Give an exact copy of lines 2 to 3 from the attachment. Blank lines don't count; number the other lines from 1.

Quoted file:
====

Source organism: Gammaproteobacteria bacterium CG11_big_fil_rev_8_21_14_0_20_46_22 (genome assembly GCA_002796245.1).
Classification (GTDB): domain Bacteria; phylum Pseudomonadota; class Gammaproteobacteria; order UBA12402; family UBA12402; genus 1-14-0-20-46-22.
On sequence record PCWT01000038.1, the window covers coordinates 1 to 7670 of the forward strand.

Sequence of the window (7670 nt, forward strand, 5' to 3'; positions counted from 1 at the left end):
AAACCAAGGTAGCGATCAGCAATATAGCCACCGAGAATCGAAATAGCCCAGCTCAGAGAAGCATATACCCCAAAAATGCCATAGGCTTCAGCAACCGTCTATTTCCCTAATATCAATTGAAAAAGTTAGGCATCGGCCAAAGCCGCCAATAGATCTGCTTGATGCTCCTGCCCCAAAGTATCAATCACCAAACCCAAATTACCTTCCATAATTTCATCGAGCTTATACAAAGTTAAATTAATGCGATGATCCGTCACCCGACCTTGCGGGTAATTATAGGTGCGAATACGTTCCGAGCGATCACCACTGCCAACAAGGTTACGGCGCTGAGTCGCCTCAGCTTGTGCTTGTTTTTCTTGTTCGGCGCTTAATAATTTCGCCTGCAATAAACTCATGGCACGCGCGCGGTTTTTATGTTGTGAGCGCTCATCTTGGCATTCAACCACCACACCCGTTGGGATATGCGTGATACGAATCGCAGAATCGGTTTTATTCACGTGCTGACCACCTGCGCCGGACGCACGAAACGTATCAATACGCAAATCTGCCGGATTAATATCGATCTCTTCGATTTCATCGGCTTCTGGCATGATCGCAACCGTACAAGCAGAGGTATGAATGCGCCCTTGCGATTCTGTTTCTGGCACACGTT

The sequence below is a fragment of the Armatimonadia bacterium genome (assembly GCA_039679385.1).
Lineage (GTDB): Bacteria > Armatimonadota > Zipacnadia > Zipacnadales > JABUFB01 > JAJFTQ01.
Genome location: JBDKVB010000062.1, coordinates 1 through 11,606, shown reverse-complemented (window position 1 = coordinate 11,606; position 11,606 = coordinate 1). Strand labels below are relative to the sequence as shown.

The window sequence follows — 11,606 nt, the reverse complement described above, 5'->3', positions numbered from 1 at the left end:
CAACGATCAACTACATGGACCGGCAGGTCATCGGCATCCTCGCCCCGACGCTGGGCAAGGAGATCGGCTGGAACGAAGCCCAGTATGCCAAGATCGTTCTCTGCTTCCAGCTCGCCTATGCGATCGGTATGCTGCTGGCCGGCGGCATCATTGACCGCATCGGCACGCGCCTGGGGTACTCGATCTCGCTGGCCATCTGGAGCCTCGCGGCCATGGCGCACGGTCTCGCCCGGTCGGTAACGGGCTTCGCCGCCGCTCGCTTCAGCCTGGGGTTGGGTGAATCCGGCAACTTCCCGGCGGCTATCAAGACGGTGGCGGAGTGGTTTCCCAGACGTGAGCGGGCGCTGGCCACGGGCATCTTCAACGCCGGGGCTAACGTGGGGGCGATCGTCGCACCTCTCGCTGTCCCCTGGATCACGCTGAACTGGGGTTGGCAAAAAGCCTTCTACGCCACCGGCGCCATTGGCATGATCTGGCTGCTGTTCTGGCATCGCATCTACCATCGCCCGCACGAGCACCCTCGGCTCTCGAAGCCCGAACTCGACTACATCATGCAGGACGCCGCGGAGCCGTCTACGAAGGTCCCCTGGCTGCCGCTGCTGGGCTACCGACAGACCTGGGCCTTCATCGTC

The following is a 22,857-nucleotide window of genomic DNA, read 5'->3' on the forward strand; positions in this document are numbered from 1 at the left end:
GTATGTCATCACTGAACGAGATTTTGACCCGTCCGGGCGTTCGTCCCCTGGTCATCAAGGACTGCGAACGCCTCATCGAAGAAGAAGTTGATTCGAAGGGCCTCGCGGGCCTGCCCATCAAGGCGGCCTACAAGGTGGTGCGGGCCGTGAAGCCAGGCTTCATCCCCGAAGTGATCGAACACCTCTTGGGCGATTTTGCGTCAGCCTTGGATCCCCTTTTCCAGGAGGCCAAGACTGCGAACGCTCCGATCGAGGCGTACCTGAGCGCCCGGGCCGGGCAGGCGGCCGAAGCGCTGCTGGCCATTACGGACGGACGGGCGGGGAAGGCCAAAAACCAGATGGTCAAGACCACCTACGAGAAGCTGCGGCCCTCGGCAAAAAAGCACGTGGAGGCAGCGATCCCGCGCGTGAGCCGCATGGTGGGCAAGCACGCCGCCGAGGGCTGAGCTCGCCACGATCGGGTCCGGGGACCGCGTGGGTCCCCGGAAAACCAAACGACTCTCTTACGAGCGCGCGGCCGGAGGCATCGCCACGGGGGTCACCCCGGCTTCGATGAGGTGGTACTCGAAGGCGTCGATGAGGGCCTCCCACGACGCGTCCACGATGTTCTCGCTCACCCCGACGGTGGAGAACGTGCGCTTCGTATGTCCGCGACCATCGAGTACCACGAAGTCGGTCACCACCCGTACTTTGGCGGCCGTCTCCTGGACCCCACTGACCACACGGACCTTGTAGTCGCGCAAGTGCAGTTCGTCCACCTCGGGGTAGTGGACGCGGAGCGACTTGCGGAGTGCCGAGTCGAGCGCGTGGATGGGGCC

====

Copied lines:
Classification (GTDB): domain Bacteria; phylum Pseudomonadota; class Gammaproteobacteria; order UBA12402; family UBA12402; genus 1-14-0-20-46-22.
On sequence record PCWT01000038.1, the window covers coordinates 1 to 7670 of the forward strand.